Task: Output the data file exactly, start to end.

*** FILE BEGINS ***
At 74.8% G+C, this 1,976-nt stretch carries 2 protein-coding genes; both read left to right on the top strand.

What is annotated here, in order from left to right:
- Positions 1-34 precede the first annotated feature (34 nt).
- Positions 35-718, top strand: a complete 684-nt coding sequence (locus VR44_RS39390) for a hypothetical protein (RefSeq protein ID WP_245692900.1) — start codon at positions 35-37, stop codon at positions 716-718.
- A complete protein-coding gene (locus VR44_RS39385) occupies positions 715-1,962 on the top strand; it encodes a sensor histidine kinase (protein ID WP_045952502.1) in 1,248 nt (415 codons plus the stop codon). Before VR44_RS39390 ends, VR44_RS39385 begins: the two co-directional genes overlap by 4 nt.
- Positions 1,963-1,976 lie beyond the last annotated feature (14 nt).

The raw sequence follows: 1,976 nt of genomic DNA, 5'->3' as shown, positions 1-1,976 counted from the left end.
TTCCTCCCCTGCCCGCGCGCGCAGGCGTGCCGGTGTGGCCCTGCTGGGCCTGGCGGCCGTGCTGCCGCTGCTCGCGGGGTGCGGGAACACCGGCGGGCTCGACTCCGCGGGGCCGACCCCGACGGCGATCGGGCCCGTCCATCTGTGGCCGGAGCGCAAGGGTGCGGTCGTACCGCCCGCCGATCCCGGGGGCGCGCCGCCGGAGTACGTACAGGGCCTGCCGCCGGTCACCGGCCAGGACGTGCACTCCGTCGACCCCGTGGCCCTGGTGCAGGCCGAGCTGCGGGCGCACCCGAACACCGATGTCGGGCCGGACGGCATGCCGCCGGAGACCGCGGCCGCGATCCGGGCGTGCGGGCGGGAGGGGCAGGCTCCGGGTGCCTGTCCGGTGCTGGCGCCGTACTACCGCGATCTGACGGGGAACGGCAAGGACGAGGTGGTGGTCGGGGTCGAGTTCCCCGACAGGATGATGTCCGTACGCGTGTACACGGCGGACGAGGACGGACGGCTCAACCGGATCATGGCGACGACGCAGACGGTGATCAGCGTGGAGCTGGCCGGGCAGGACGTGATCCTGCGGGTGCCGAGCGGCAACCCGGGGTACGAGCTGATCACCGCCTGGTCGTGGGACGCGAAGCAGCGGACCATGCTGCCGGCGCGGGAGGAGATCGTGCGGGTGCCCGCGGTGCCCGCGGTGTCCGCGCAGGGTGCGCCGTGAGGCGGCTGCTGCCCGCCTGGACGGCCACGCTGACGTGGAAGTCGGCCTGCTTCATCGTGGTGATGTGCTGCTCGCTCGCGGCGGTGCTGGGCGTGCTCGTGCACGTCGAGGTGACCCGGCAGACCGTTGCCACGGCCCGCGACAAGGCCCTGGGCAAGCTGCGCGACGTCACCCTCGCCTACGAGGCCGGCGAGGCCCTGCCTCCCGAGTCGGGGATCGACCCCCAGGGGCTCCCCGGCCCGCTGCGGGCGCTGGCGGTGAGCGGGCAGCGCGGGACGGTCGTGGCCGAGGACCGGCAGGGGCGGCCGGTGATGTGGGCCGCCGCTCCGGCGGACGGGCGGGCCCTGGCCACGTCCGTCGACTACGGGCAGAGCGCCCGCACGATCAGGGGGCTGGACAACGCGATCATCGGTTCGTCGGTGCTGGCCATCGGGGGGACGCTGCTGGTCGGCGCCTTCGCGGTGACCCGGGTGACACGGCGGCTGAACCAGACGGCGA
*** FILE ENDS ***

At 74.8% G+C, this 1,976-nt stretch carries 2 protein-coding genes; both read left to right on the top strand.

What is annotated here, in order from left to right:
- Positions 1-34 precede the first annotated feature (34 nt).
- Positions 35-718, top strand: a complete 684-nt coding sequence (locus VR44_RS39390) for a hypothetical protein (RefSeq protein ID WP_245692900.1) — start codon at positions 35-37, stop codon at positions 716-718.
- A complete protein-coding gene (locus VR44_RS39385) occupies positions 715-1,962 on the top strand; it encodes a sensor histidine kinase (protein ID WP_045952502.1) in 1,248 nt (415 codons plus the stop codon). Before VR44_RS39390 ends, VR44_RS39385 begins: the two co-directional genes overlap by 4 nt.
- Positions 1,963-1,976 lie beyond the last annotated feature (14 nt).

The raw sequence follows: 1,976 nt of genomic DNA, 5'->3' as shown, positions 1-1,976 counted from the left end.
TTCCTCCCCTGCCCGCGCGCGCAGGCGTGCCGGTGTGGCCCTGCTGGGCCTGGCGGCCGTGCTGCCGCTGCTCGCGGGGTGCGGGAACACCGGCGGGCTCGACTCCGCGGGGCCGACCCCGACGGCGATCGGGCCCGTCCATCTGTGGCCGGAGCGCAAGGGTGCGGTCGTACCGCCCGCCGATCCCGGGGGCGCGCCGCCGGAGTACGTACAGGGCCTGCCGCCGGTCACCGGCCAGGACGTGCACTCCGTCGACCCCGTGGCCCTGGTGCAGGCCGAGCTGCGGGCGCACCCGAACACCGATGTCGGGCCGGACGGCATGCCGCCGGAGACCGCGGCCGCGATCCGGGCGTGCGGGCGGGAGGGGCAGGCTCCGGGTGCCTGTCCGGTGCTGGCGCCGTACTACCGCGATCTGACGGGGAACGGCAAGGACGAGGTGGTGGTCGGGGTCGAGTTCCCCGACAGGATGATGTCCGTACGCGTGTACACGGCGGACGAGGACGGACGGCTCAACCGGATCATGGCGACGACGCAGACGGTGATCAGCGTGGAGCTGGCCGGGCAGGACGTGATCCTGCGGGTGCCGAGCGGCAACCCGGGGTACGAGCTGATCACCGCCTGGTCGTGGGACGCGAAGCAGCGGACCATGCTGCCGGCGCGGGAGGAGATCGTGCGGGTGCCCGCGGTGCCCGCGGTGTCCGCGCAGGGTGCGCCGTGAGGCGGCTGCTGCCCGCCTGGACGGCCACGCTGACGTGGAAGTCGGCCTGCTTCATCGTGGTGATGTGCTGCTCGCTCGCGGCGGTGCTGGGCGTGCTCGTGCACGTCGAGGTGACCCGGCAGACCGTTGCCACGGCCCGCGACAAGGCCCTGGGCAAGCTGCGCGACGTCACCCTCGCCTACGAGGCCGGCGAGGCCCTGCCTCCCGAGTCGGGGATCGACCCCCAGGGGCTCCCCGGCCCGCTGCGGGCGCTGGCGGTGAGCGGGCAGCGCGGGACGGTCGTGGCCGAGGACCGGCAGGGGCGGCCGGTGATGTGGGCCGCCGCTCCGGCGGACGGGCGGGCCCTGGCCACGTCCGTCGACTACGGGCAGAGCGCCCGCACGATCAGGGGGCTGGACAACGCGATCATCGGTTCGTCGGTGCTGGCCATCGGGGGGACGCTGCTGGTCGGCGCCTTCGCGGTGACCCGGGTGACACGGCGGCTGAACCAGACGGCGA